Last week the museum chose Kristen Windmuller-Luna, a 31-year-old professor of art history and archeology at Columbia University, former educator at the Metropolitan Museum of Art, and who holds a PhD in African art history from Princeton University. At the Met she was “responsible for adult and college gallery tours in the African galleries.”
Despite her impeccable qualification, being white was a definite problem for many in the black community who openly wondered why a person of color was not chosen for the task.
Philadelphia journalist Ernest Owens tweeted: “Seriously, @brooklynmuseum? There goes the neighborhood for good.”
“People from the African Diaspora are frustrated with white people being gatekeepers of our narrative,” posted Kimberly Seldon on Twitter.
The Brooklyn Museum disagreed with the complaints.
“Kristen is the perfect choice to build upon the Brooklyn Museum’s track record as an innovator in the collection and exhibition of the arts of Africa,” said Jennifer Chi, the museum’s chief curator.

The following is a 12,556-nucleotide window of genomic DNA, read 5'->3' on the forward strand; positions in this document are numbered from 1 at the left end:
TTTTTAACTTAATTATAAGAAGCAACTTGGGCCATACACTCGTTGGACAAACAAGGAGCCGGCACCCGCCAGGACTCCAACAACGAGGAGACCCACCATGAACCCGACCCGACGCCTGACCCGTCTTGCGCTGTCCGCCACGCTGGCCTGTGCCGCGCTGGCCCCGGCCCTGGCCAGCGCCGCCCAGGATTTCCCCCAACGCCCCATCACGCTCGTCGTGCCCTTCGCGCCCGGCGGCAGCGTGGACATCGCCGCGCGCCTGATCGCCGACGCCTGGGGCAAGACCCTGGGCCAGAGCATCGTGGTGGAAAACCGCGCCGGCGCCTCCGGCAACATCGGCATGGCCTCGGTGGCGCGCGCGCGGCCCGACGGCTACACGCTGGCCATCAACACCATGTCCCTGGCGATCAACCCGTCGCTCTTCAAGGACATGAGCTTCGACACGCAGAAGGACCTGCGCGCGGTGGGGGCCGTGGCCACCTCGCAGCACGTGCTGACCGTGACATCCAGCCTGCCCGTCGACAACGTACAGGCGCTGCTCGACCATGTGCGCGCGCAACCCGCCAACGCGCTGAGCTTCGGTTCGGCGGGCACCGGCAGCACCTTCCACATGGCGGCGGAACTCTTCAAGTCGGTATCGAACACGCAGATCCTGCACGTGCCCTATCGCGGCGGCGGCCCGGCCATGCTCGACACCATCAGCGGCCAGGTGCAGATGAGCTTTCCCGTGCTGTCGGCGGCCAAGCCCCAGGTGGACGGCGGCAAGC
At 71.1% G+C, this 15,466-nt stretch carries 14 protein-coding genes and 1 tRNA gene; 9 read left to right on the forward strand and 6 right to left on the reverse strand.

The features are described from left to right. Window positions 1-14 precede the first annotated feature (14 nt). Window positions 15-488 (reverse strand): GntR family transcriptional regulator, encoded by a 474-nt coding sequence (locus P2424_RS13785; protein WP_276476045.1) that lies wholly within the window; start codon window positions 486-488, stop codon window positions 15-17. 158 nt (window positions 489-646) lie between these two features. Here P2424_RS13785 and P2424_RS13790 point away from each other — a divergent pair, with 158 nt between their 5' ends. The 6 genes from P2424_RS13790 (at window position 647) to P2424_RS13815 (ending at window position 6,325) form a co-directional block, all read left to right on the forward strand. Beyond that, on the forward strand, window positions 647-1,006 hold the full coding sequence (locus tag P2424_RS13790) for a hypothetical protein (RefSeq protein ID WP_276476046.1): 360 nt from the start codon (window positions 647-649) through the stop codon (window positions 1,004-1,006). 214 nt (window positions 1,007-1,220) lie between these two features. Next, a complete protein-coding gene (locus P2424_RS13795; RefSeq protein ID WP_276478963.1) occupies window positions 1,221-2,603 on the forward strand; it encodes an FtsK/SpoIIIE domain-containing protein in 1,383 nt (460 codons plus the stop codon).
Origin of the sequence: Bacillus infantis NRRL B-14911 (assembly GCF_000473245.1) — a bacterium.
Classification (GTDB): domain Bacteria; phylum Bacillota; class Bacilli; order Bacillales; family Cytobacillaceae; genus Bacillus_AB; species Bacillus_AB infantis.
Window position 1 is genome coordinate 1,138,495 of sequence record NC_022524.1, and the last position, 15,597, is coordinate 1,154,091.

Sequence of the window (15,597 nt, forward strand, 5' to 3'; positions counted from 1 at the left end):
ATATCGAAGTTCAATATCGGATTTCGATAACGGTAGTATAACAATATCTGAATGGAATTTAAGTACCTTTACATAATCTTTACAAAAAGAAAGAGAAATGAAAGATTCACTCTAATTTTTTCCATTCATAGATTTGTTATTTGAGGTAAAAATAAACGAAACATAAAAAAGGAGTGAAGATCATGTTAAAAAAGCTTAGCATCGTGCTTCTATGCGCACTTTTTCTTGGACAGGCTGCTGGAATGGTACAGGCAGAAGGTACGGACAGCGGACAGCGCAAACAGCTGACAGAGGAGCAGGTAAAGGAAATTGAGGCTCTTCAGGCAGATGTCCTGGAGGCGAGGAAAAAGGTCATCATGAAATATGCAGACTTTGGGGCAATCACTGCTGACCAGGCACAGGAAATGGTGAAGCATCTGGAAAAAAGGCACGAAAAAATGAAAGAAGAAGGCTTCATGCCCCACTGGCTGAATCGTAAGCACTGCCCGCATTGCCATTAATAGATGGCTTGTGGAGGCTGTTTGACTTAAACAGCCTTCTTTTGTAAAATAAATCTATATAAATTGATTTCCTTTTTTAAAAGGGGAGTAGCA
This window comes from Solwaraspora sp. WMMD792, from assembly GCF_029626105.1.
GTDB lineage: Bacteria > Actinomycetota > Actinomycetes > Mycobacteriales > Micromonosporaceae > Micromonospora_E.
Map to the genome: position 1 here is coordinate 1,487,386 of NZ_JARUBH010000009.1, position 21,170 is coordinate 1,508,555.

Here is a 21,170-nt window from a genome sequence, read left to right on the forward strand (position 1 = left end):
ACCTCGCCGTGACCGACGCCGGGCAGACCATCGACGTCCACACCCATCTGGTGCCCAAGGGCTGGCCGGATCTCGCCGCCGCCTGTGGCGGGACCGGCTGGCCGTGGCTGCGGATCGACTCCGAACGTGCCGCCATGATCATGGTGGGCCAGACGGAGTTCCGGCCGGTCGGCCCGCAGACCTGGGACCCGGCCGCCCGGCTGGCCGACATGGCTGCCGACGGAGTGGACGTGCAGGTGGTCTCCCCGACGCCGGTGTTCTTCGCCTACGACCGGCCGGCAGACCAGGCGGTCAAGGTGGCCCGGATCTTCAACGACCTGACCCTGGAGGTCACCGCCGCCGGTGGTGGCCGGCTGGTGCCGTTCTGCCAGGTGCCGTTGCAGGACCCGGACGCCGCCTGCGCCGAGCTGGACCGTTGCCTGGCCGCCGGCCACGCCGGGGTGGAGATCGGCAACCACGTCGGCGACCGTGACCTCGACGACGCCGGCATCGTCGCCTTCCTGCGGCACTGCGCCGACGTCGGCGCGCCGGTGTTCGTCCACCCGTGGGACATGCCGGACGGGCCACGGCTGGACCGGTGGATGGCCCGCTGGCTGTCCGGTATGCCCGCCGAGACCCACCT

The museum asserts that the institution is totally “committed to equity” but refused to explain or discuss its hiring process.
Finally, after several days of negative media on the subject the museum tweeted back:
“We have been listening closely to the debate about our recent appointments to our curatorial team. We’re listening, and we hear you. As we think about ways to engage in this conversation with the care it deserves, we want to assure you that you can count on us, as ever, to continue working deeply on equity within our institution and beyond.”